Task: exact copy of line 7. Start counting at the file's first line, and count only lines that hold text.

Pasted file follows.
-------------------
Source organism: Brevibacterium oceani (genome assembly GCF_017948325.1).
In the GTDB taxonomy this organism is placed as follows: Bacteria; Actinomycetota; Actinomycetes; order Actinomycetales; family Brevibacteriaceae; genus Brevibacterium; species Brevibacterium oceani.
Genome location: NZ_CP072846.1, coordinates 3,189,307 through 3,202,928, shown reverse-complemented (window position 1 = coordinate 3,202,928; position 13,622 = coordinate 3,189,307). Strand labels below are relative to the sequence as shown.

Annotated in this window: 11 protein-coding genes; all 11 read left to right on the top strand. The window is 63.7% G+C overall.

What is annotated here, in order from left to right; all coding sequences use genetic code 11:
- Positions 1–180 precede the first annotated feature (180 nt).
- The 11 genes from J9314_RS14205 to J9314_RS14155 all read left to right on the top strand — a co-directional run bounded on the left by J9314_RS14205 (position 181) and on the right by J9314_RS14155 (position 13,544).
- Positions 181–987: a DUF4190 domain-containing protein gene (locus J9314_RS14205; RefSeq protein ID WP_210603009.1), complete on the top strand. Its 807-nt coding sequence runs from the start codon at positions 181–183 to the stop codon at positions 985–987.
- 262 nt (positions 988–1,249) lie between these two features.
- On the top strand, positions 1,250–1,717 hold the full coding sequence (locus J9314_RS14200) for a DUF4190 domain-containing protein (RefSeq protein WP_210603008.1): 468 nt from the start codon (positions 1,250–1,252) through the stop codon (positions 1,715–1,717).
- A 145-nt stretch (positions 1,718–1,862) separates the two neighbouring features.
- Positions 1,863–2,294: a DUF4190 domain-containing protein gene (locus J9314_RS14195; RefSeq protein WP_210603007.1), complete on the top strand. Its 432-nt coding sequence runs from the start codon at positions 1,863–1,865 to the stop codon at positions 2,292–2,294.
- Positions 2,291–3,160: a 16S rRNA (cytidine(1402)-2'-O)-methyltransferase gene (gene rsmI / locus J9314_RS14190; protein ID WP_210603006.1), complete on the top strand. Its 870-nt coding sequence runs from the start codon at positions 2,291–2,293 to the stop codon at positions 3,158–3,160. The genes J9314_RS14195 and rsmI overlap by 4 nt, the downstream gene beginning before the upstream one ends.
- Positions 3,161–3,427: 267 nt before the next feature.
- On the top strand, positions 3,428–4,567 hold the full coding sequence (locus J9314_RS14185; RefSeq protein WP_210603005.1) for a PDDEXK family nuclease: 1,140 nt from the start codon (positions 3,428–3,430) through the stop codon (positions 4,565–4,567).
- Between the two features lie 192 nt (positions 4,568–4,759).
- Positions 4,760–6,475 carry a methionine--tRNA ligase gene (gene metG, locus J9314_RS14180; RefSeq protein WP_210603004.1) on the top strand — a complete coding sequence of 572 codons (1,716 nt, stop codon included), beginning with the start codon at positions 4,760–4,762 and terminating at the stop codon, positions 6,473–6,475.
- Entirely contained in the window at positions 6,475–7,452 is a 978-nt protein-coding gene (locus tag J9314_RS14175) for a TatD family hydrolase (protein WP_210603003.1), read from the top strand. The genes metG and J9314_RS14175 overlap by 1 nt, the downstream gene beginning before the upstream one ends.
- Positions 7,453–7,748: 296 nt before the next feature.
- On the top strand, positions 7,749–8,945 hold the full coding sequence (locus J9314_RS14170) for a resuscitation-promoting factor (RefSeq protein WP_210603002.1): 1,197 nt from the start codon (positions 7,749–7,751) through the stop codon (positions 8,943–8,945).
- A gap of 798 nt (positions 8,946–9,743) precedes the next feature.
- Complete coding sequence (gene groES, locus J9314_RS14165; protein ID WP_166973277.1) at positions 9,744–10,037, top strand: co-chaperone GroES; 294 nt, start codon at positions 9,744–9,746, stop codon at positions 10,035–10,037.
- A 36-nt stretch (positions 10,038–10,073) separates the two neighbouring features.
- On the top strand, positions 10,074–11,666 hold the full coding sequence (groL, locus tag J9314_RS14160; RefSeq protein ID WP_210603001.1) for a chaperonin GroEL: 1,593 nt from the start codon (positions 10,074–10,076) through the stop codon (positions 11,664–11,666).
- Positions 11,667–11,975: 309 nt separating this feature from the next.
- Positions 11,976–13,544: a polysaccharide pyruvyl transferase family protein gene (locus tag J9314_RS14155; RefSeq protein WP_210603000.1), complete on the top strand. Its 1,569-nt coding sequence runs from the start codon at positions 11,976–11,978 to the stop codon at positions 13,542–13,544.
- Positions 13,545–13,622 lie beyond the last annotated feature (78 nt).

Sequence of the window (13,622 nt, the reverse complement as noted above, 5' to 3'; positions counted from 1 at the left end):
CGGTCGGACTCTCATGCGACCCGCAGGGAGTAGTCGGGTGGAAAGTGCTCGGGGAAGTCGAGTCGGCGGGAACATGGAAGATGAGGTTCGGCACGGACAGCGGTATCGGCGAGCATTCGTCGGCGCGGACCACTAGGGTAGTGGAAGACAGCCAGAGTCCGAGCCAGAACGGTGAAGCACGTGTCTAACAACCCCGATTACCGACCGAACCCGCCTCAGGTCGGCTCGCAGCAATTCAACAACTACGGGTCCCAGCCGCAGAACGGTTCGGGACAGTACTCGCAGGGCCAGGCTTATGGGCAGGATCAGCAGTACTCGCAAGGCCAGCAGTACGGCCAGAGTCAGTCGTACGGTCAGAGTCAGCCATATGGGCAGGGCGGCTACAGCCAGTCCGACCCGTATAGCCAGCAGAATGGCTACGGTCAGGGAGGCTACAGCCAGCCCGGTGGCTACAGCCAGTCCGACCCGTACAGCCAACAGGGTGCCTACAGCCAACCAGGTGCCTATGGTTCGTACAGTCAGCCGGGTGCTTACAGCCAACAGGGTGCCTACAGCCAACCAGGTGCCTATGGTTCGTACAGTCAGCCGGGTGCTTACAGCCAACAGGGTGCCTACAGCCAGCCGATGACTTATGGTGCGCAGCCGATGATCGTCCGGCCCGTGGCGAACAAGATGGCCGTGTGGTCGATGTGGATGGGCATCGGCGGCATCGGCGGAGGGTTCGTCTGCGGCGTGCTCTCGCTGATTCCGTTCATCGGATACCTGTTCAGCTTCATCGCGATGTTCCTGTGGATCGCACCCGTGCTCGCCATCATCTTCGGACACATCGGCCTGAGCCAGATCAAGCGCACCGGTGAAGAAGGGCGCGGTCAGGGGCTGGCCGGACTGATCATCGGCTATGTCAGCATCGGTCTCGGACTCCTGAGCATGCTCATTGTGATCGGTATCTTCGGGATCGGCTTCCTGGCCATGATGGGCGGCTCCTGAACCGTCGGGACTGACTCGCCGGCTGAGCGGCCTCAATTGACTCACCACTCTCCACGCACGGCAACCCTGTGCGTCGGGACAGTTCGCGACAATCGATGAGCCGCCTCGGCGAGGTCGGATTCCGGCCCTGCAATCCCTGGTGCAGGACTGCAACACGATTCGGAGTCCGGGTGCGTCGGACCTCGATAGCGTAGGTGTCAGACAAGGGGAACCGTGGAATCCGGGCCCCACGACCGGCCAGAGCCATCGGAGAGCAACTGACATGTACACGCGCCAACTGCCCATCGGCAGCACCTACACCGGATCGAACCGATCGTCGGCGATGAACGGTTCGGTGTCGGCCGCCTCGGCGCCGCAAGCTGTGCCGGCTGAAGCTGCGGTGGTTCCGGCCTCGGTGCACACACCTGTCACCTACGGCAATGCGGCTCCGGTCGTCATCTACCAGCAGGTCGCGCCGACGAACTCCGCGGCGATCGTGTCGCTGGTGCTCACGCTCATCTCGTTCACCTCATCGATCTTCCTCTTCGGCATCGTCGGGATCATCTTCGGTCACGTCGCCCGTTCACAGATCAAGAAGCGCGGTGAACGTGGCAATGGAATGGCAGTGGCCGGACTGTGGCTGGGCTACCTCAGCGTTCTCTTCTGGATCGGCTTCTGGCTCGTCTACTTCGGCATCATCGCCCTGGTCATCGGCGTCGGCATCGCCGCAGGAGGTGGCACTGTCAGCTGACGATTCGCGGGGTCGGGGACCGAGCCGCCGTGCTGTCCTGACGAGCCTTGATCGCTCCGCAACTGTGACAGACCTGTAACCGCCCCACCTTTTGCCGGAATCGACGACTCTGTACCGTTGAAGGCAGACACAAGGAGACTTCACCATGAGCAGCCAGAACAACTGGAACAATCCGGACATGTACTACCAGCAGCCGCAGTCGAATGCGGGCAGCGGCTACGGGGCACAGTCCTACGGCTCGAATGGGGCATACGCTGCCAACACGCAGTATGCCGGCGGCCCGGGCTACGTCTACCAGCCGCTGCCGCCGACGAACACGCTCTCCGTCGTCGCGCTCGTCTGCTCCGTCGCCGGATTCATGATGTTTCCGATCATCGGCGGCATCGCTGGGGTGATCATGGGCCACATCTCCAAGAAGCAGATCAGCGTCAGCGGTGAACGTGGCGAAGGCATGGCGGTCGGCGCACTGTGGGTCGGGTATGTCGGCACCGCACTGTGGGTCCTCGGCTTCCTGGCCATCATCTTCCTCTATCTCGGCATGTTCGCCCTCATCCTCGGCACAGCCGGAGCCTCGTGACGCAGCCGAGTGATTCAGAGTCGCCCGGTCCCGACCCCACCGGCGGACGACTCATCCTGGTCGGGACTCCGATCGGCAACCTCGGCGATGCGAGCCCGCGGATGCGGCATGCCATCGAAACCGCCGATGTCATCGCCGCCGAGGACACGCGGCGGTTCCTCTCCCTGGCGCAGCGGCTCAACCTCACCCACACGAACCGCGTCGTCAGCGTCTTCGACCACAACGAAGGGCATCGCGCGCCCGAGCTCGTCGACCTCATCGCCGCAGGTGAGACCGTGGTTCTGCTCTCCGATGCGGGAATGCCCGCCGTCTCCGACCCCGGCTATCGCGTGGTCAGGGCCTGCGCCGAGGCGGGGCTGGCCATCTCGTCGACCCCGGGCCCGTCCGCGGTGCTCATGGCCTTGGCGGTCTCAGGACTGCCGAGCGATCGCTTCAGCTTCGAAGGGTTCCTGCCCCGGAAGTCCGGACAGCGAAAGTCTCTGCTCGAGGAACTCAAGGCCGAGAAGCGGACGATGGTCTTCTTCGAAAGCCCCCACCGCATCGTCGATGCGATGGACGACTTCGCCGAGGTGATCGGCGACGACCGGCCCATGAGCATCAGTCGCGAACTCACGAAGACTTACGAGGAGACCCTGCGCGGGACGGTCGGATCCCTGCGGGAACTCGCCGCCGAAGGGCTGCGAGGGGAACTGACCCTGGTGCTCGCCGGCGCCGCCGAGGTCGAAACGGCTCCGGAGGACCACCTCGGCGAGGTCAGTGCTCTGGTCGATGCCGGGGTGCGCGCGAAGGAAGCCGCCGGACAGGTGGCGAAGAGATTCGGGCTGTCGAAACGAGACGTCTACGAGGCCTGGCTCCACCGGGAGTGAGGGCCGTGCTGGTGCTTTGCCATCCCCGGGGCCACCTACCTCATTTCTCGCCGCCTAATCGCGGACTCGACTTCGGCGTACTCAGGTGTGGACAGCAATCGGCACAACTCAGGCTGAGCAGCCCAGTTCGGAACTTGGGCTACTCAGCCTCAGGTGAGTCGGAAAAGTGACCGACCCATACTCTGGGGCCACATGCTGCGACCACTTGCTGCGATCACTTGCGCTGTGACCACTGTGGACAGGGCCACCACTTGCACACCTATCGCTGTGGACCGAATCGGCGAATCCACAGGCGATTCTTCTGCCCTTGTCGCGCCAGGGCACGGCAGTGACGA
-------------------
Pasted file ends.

- The 11 genes from J9314_RS14205 to J9314_RS14155 all read left to right on the top strand — a co-directional run bounded on the left by J9314_RS14205 (position 181) and on the right by J9314_RS14155 (position 13,544).